I pray the serenity prayer a lot. It always helps. How the church is run at the top is one of those things I have no control over, so why let it disturb my peace?

  • Posted by: johnleocassidy3475 - Jul. 12, 2017 3:27 PM ET USA

    Well said Sir! Let us recall the holy words of Father Faber who pointed out that "Suffering is the greatest of the sacraments".

  • Posted by: brenda22890 - Jul. 12, 2017 6:25 AM ET USA

    Thank you again, Jeff, for grounding some of my responses. I do sometimes verge on despair of this Pope, and wonder how the Church got here.

  • Posted by: Universal - Jul. 12, 2017 5:14 AM ET USA

    Totally agree, Jeff! When in doubt over somebody, choose suffering instead of self-righteousness. So much unnecessary and painful separation (and i.e. useless suffering) could b avoided.

  • Posted by: normnuke - Jul. 11, 2017 11:34 PM ET USA

    Not long ago in a fit of exasperation over the newest murky embarrasasment coming out of the mouth of our Pope I took my concern to Confession. The priest almost skewered me with the flat statement "The Pope is God's problem, not yours" Helps my prayer life no end.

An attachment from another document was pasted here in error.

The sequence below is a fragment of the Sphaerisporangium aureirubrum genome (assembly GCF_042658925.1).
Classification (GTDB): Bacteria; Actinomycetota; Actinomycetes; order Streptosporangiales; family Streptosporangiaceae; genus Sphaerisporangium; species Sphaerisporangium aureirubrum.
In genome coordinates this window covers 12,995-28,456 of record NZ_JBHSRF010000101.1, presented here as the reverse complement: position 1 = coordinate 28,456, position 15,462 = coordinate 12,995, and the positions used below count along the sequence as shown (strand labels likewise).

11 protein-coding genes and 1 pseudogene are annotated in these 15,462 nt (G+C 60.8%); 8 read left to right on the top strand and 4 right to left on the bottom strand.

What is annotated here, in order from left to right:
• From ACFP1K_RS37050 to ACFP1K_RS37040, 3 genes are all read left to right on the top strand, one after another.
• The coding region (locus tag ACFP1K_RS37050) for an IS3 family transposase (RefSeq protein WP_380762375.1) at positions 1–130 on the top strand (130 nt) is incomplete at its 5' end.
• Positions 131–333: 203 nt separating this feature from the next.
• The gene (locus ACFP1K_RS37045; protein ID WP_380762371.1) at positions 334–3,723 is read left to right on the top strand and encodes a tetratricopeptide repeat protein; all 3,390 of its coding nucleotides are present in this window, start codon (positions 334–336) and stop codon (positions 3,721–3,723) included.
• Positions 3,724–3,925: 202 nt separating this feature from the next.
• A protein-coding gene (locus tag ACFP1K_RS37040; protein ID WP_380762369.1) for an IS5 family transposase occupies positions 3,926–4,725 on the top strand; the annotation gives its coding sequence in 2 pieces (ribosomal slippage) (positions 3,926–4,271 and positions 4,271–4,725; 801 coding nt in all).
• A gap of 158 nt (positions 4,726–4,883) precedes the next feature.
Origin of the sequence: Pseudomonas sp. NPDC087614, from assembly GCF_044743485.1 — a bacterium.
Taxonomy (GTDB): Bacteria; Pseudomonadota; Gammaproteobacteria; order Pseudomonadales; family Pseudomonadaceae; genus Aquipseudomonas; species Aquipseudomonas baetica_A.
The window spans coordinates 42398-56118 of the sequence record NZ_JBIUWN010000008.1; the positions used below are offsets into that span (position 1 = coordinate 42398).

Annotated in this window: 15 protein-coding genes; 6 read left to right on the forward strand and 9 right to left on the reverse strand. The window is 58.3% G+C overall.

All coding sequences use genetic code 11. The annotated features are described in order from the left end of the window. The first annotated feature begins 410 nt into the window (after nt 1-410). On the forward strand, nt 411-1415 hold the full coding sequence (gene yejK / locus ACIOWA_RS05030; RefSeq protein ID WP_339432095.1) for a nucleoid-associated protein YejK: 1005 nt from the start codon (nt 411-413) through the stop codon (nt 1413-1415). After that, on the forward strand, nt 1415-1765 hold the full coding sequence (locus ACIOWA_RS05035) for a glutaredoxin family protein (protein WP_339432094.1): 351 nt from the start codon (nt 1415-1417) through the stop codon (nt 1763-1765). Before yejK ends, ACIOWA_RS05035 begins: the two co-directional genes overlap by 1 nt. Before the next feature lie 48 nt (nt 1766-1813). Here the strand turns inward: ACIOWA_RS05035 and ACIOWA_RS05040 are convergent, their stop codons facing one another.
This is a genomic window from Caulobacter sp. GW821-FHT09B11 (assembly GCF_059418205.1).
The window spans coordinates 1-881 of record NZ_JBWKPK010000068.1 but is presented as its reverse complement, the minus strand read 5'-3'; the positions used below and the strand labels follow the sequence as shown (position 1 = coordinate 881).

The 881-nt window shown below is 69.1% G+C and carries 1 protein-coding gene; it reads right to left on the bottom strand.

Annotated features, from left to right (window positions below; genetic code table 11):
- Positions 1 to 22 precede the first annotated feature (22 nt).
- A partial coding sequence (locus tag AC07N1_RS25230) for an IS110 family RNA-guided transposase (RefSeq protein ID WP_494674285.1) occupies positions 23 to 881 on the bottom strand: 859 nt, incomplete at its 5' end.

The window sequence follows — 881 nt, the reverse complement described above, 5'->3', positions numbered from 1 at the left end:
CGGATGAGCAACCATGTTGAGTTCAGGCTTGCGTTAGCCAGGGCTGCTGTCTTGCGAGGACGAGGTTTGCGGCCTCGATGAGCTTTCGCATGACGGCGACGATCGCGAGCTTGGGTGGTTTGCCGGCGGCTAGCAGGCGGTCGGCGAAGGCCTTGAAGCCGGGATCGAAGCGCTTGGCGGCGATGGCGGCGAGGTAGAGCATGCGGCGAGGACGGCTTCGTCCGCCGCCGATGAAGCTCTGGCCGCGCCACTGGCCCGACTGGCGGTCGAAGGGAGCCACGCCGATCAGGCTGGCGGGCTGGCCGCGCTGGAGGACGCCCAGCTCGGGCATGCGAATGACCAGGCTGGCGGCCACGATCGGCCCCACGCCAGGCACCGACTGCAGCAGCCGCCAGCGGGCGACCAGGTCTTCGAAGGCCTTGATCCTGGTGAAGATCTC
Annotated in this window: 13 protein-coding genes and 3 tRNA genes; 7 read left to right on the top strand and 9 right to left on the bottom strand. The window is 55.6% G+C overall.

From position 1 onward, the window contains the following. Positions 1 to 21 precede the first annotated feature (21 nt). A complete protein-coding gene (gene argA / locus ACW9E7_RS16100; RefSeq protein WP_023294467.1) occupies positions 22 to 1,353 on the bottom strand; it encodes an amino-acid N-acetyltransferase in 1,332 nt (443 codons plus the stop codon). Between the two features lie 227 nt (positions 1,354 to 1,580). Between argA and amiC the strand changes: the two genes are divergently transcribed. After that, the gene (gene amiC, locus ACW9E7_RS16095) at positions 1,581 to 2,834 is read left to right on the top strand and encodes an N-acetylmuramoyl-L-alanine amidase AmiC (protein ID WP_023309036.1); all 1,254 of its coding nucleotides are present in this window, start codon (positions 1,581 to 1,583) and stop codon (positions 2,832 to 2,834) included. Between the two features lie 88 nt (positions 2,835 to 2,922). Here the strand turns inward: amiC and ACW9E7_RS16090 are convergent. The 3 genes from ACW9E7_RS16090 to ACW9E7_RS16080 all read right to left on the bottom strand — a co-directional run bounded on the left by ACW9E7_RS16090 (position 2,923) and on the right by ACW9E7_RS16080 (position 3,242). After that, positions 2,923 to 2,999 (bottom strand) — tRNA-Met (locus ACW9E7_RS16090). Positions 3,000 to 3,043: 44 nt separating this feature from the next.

• Posted by: bill.mureiko5646 - Jul. 11, 2017 9:22 PM ET USA

    Just read this in de Lubac: "Catholic obedience, in its most common form" is to submit to badly exercised authority within the Church: "its inevitably paradoxical character makes it harder to accept willingly, and it inflicts its pain on us at a far deeper level of our being. Yet it is at the same time a source of joy. By humbling us 'under the mighty hand of God' it prepares us for the 'time of visitation.'"

  • Posted by: jimr451 - Jul. 11, 2017 7:47 PM ET USA

    Perfect response, and good reminder to us all.

  • Posted by: winnie - Jul. 11, 2017 6:31 PM ET USA

    Thid is your best analysis yet-THE alternative, suffering. John Psul ll's: "On the Christian Meanong of Suffering" has helped me appreciate the value of uniting my sufferings to Christ's.

  • Posted by: cchapman3385 - Jul. 11, 2017 4:14 PM ET USA

    Amen. Christ gave authority to the Apostles and His Successors knowing all that man would do with that authority, from the most heroic faithfulness to the most base betrayal and yet He did it. He is the Head of the Church. Authority would mean nothing if it could be lost every time someone failed to live up to the demands. It is precisely in living in accord with that authority that helps us prove our faithfulness to the one who gave it, hopefully without conforming to any false witness.

  • Posted by: feedback - Jul. 11, 2017 2:16 PM ET USA

    Thank you for the important reminder about this grace-filled option. "Take up your cross daily and follow me."